Born in Poznan polish astronomer Kazimierz Kordylewski was the first one who paid attention to the possibility of existence of the dust moons of the Earth.
By the end of the 50-ties, he suggested that a densities of the interplanetary dust should exist near the triangular Lagrange points in the Earth-Moon system and they should be visible from Earth as a slight brightening on the night sky.
In order to observe this dust clouds Kordylewski organised a series of expeditions, e.g. to the equatorial areas on the ocean. In 1961, he published the results of his observations, reporting the discovery of dust moons near the L4 and L5 Lagrange points.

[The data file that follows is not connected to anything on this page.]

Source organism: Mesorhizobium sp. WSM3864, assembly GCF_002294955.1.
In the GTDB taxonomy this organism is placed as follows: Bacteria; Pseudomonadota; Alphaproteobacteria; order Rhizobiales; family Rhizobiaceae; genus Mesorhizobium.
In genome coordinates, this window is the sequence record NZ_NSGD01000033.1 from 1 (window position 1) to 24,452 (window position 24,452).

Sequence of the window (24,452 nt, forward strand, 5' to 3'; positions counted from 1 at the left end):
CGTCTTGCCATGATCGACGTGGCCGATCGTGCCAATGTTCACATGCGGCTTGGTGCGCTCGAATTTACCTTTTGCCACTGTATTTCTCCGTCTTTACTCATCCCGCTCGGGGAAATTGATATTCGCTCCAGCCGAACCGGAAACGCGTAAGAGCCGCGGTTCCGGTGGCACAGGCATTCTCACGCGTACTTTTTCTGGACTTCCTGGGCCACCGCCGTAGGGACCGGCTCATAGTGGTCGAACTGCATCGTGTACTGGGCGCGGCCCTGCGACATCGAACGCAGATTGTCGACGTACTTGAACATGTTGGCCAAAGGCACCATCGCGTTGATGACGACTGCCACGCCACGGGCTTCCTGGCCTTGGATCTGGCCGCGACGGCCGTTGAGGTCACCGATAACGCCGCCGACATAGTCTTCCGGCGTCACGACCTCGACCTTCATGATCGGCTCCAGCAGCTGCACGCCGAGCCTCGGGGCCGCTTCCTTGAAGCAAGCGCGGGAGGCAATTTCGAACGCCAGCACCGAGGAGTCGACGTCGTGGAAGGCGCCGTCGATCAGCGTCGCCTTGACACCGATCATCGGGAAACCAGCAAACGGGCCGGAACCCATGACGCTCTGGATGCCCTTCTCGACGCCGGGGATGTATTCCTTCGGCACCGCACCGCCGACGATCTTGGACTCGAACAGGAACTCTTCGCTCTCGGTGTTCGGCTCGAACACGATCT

Kordylewski clouds are extremely difficult to observe, because of their very low surface brightness. Therefore, for many years no one has been able to confirm discovery of Kordylewski.
This was done in October 2018 by a team of Hungarian scientists from Eotvos University – Gabor Horvath, Judit Sliz-Balogh and Andras Bart. They carried out polarimetric observations around the L5 point, which clearly showed the presence of a dust cloud. Their results have been published in Monthly Notices of the Royal Astronomical Society.